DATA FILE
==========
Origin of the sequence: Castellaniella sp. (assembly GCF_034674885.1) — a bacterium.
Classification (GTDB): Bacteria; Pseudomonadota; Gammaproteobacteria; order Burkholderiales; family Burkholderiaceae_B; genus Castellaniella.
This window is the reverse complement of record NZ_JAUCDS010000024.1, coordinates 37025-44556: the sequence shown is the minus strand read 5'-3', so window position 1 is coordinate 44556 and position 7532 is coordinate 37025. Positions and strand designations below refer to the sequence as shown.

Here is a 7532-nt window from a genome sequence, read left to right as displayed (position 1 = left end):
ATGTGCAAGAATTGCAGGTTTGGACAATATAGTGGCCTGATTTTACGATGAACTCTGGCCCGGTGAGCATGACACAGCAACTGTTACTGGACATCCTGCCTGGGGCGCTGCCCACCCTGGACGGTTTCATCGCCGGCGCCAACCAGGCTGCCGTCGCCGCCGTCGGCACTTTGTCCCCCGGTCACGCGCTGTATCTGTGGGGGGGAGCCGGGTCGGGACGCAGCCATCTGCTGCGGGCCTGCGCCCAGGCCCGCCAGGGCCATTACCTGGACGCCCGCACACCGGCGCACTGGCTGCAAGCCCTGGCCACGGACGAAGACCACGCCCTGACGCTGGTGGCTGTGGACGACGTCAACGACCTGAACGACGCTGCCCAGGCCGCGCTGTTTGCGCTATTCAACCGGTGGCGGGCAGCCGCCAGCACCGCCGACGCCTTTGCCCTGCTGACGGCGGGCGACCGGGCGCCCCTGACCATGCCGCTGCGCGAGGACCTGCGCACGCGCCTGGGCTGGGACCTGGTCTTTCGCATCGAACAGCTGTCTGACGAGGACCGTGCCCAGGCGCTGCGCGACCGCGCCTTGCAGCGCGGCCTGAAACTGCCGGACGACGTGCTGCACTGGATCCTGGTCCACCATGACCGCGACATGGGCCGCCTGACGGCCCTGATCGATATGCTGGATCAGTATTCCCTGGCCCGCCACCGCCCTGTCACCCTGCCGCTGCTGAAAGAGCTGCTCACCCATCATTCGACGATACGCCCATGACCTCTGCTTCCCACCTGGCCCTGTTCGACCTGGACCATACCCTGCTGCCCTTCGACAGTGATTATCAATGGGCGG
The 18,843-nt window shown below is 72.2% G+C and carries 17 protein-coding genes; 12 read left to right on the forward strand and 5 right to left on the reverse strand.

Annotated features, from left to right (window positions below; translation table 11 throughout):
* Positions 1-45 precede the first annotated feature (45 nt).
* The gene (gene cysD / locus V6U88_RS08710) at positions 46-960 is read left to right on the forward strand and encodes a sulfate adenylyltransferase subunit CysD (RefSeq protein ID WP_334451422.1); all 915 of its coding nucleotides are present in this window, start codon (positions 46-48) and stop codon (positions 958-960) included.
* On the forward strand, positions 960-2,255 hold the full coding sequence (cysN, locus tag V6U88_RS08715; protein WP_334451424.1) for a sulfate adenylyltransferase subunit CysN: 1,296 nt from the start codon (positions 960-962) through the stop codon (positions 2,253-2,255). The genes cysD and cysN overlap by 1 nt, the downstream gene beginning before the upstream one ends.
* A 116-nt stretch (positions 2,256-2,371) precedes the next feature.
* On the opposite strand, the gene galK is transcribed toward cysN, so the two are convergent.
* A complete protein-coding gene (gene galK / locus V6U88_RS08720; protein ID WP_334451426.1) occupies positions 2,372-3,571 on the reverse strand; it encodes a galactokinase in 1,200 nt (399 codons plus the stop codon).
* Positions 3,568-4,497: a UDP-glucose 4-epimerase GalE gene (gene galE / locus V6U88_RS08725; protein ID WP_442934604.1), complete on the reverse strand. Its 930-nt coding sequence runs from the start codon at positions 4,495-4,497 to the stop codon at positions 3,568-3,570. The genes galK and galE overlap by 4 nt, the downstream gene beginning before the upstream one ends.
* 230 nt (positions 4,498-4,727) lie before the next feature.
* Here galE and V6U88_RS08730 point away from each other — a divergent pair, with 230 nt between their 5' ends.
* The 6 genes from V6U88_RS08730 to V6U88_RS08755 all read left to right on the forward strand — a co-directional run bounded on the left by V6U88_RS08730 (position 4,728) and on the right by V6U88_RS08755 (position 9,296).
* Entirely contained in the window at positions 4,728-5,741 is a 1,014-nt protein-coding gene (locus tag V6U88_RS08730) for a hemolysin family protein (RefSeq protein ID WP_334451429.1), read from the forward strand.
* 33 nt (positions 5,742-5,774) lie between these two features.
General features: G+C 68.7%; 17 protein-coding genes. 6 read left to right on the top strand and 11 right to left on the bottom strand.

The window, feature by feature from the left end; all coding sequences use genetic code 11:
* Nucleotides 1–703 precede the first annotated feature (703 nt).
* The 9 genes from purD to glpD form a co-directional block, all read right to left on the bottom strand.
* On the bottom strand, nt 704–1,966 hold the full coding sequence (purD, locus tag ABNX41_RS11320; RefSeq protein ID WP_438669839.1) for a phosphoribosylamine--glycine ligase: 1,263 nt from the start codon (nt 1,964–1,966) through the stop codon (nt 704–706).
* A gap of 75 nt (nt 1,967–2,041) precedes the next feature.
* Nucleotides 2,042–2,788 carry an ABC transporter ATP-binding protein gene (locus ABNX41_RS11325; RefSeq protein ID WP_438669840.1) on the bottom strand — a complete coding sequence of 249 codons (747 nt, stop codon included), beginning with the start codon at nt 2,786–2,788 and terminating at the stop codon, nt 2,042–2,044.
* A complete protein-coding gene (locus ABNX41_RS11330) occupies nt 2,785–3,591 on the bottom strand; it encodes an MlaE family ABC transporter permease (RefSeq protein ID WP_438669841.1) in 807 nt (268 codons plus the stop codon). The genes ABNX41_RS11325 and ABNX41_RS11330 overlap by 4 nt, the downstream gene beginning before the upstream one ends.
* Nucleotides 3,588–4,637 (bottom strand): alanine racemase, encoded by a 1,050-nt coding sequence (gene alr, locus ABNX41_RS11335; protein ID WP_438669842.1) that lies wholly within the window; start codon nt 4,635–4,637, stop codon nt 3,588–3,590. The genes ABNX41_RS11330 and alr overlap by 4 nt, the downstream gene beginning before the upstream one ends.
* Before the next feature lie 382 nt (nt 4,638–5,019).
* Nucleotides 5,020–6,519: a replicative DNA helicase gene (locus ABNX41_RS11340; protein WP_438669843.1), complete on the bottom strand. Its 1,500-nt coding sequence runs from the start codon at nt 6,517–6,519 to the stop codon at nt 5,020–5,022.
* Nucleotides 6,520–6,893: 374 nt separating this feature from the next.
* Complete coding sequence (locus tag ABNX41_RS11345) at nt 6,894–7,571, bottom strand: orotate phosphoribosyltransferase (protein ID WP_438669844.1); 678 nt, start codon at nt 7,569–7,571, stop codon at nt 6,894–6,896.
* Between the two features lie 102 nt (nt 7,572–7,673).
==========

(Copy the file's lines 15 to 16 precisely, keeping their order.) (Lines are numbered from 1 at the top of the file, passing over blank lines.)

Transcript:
* 230 nt (positions 4,498-4,727) lie before the next feature.
* Here galE and V6U88_RS08730 point away from each other — a divergent pair, with 230 nt between their 5' ends.